Prof. Amy Bass, history, College of New Rochelle, spoke about the place of politics in sports in a lecture last Thursday.

Alice Song / Sun Staff Photographer

Prof. Amy Bass, history, College of New Rochelle, spoke about the place of politics in sports in a lecture last Thursday.

March 13, 2018

History Professor Details the Intersection Between Sports and Politics

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Prof. Amy Bass, history, College of New Rochelle, called sports a “great place to find politics” and argued that athletes should be allowed to advocate for causes in a lecture last Thursday.

Bass challenged the notion that sports are or should remain apolitical, arguing that athletes live inherently political lives.

“An athlete shouldn’t have to stop being who he or she is, the moment he or she steps onto the pitch, or the court, or the track, or the field,” she said.

Instead, she argued, athletes should be able to use the sports arena as a platform to make social or political statements.

“The modern black athlete, in this equation that pairs visibility with progress, is perceived to compete on a playing field that has been smoothed out to create equal opportunity,” Bass said. “In this scenario, sports exist in this vacuum without politics, but we know better.”

Citing examples such as the Black Power salute raised by a gold medalist sprinter at the 1968 Mexico City Olympics, Bass argued that the sports arena has historically always been a political space.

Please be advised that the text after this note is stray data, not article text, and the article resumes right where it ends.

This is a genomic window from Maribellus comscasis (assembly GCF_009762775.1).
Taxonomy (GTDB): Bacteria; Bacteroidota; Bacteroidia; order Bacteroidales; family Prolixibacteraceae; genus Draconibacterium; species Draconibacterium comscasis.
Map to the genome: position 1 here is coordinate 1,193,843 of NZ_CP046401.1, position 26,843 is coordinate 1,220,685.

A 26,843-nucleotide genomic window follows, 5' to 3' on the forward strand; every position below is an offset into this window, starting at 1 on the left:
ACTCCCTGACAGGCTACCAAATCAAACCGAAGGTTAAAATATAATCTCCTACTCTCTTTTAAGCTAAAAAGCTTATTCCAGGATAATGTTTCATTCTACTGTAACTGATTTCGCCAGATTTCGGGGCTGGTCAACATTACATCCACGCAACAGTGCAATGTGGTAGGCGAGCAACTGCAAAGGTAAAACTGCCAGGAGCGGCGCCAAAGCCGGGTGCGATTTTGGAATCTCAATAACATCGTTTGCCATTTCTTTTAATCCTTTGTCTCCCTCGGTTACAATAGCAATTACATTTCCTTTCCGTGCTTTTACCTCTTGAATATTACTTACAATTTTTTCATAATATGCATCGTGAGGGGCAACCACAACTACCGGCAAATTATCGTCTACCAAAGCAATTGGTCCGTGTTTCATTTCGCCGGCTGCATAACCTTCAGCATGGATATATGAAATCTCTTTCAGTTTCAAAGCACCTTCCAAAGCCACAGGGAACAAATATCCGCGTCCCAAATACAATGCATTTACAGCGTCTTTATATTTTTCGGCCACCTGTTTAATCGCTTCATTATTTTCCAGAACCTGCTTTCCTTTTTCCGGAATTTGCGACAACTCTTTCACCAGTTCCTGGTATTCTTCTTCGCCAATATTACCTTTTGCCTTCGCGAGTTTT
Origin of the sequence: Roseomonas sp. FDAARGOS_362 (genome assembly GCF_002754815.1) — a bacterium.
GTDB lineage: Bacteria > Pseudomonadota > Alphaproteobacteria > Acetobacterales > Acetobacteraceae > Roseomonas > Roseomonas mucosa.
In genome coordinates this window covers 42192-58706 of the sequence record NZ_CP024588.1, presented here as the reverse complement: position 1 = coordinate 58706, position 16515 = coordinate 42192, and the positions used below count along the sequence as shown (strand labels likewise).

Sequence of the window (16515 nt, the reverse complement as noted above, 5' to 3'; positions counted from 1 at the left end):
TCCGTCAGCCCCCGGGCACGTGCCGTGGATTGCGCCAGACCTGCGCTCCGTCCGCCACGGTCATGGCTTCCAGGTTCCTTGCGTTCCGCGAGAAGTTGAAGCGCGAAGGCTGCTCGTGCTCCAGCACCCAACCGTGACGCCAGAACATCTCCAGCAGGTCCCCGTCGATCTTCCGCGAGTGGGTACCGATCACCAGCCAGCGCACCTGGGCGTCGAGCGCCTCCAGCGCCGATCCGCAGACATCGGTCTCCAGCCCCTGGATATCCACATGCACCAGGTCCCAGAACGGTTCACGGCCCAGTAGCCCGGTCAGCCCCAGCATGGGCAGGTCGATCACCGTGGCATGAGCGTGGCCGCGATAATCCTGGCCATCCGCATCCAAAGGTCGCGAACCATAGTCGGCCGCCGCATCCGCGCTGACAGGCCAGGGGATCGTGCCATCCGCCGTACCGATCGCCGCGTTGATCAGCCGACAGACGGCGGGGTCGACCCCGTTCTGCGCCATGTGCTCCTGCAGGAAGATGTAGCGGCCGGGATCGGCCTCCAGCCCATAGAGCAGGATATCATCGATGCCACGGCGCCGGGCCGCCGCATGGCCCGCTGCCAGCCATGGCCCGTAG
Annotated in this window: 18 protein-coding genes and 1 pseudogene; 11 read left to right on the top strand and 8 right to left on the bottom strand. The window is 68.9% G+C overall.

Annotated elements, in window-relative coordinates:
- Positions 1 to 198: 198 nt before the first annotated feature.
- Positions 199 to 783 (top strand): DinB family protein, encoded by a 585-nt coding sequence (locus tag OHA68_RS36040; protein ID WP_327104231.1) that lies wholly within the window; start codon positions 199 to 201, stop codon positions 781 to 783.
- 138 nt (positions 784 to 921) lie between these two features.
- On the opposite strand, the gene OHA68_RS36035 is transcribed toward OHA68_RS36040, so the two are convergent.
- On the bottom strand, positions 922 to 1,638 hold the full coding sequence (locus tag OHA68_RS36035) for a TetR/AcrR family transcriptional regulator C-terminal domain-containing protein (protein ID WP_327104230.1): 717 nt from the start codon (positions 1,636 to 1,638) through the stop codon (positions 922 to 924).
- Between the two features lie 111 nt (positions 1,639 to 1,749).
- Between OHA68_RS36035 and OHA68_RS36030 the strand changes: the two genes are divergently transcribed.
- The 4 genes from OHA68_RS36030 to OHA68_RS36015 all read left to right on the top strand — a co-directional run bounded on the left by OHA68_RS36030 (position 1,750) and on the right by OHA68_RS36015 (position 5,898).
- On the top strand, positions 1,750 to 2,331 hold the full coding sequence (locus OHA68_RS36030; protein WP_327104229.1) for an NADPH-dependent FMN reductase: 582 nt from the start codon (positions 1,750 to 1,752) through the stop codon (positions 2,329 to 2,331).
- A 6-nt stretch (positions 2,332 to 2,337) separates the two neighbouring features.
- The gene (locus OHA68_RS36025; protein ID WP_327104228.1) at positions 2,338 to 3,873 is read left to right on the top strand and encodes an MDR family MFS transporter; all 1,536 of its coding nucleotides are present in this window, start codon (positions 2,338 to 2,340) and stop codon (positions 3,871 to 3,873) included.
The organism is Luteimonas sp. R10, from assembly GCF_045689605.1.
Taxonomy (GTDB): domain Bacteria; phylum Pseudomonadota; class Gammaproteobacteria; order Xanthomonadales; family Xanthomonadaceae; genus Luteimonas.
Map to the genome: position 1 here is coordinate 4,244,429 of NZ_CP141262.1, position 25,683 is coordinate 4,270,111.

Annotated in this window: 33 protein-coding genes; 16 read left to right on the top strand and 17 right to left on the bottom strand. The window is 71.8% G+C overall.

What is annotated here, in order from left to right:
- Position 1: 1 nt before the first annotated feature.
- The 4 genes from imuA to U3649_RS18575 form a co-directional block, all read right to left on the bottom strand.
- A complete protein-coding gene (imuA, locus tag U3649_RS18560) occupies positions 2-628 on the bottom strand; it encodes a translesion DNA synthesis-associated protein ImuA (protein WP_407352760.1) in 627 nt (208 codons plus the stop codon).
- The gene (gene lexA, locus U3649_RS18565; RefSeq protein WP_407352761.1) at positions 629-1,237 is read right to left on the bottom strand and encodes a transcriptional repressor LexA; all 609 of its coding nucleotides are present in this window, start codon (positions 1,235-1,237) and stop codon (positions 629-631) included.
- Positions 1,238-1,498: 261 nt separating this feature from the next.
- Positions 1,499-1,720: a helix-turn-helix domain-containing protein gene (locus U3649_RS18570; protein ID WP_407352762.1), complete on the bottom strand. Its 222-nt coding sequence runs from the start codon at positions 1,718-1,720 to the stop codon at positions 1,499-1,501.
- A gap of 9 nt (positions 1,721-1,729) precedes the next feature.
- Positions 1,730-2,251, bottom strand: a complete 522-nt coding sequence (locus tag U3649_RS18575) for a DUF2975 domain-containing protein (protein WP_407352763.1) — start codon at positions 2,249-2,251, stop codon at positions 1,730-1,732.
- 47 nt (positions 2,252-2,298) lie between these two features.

“The triumphs of Jesse Owens at the Berlin Olympics, situated as this defilement of Hitler’s ideologies of Aryan supremacy,” she said. “The 1938 boxing match between Joe Lewis and German Max Schmeling, which was situated as this battle between democracy and fascism. The integration of major league baseball in 1947, with Jackie Robinson being placed as the beginning of the end of segregation in America.”

However, Bass said that not all protests are treated equally. While the Boston Tea Party is memorialized, sports protests, like Colin Kaepernick kneeling during the national anthem, are routinely criticized, according to Bass.

“What kind of protest is disrespectful and what kind is part of our national history that we revel in?” Bass asked. “When is protest something we are proud of, and when is it something in which we hurl words like ‘ungrateful’ at the protester?”

Bass gave the example of Lindsey Vonn, the Olympic alpine skier who, in an interview with CNN last December, said she would reject any invitation to the White House because she said Donald Trump did not represent the values of the American people.

The outcry against Vonn, Bass said, contrasted with the public reaction to Mike Pence, who was seen seated when the united Korean delegation took the stage during the opening ceremonies of the Winter 2018 Olympic Games.

Bass questioned why Pence’s protest was considered acceptable, yet protests such as Lindsey Vonn’s refusal to visit the White House or Colin Kaepernick kneeling during the anthem were not.

But beyond the political ability to make statements, Bass argued, sports have the strength to unite people and bring opposing groups of individuals together.

Citing the original Olympic Games in Ancient Greece, she described how the games were founded on the idea that all disputes and disagreements between the city-states should be put aside in favor of sportsmanship and peace.

“The Greeks didn’t see the Olympics as eliminating politics from daily life,” she said. “Rather, they saw sport as a way to visualize peaceful resolutions to political problems.”